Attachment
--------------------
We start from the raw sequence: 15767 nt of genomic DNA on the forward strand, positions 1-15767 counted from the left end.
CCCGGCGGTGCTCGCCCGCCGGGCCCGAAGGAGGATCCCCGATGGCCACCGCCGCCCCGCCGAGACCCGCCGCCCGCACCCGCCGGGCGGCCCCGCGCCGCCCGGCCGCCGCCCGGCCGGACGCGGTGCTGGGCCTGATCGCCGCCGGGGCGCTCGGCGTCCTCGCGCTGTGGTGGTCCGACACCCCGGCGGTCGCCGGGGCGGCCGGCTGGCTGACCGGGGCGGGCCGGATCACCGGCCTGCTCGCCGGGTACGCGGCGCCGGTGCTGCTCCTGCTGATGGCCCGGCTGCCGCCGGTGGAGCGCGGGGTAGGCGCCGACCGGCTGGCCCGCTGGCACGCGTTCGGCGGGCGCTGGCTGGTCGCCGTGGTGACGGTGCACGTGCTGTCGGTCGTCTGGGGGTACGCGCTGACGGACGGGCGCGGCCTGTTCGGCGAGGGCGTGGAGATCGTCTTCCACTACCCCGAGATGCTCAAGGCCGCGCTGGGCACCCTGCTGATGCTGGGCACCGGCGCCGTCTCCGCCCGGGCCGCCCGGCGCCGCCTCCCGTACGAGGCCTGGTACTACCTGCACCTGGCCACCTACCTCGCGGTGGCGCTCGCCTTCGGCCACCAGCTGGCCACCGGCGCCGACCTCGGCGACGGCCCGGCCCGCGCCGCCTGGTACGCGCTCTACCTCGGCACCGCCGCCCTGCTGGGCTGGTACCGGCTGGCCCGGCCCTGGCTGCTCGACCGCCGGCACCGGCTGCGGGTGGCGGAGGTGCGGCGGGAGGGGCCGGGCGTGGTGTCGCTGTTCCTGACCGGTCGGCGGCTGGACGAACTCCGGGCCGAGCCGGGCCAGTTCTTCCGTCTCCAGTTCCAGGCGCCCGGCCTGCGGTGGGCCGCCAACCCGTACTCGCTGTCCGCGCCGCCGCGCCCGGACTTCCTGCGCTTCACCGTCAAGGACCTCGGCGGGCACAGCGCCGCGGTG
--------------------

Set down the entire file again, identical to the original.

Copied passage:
We start from the raw sequence: 15767 nt of genomic DNA on the forward strand, positions 1-15767 counted from the left end.
CCCGGCGGTGCTCGCCCGCCGGGCCCGAAGGAGGATCCCCGATGGCCACCGCCGCCCCGCCGAGACCCGCCGCCCGCACCCGCCGGGCGGCCCCGCGCCGCCCGGCCGCCGCCCGGCCGGACGCGGTGCTGGGCCTGATCGCCGCCGGGGCGCTCGGCGTCCTCGCGCTGTGGTGGTCCGACACCCCGGCGGTCGCCGGGGCGGCCGGCTGGCTGACCGGGGCGGGCCGGATCACCGGCCTGCTCGCCGGGTACGCGGCGCCGGTGCTGCTCCTGCTGATGGCCCGGCTGCCGCCGGTGGAGCGCGGGGTAGGCGCCGACCGGCTGGCCCGCTGGCACGCGTTCGGCGGGCGCTGGCTGGTCGCCGTGGTGACGGTGCACGTGCTGTCGGTCGTCTGGGGGTACGCGCTGACGGACGGGCGCGGCCTGTTCGGCGAGGGCGTGGAGATCGTCTTCCACTACCCCGAGATGCTCAAGGCCGCGCTGGGCACCCTGCTGATGCTGGGCACCGGCGCCGTCTCCGCCCGGGCCGCCCGGCGCCGCCTCCCGTACGAGGCCTGGTACTACCTGCACCTGGCCACCTACCTCGCGGTGGCGCTCGCCTTCGGCCACCAGCTGGCCACCGGCGCCGACCTCGGCGACGGCCCGGCCCGCGCCGCCTGGTACGCGCTCTACCTCGGCACCGCCGCCCTGCTGGGCTGGTACCGGCTGGCCCGGCCCTGGCTGCTCGACCGCCGGCACCGGCTGCGGGTGGCGGAGGTGCGGCGGGAGGGGCCGGGCGTGGTGTCGCTGTTCCTGACCGGTCGGCGGCTGGACGAACTCCGGGCCGAGCCGGGCCAGTTCTTCCGTCTCCAGTTCCAGGCGCCCGGCCTGCGGTGGGCCGCCAACCCGTACTCGCTGTCCGCGCCGCCGCGCCCGGACTTCCTGCGCTTCACCGTCAAGGACCTCGGCGGGCACAGCGCCGCGGTG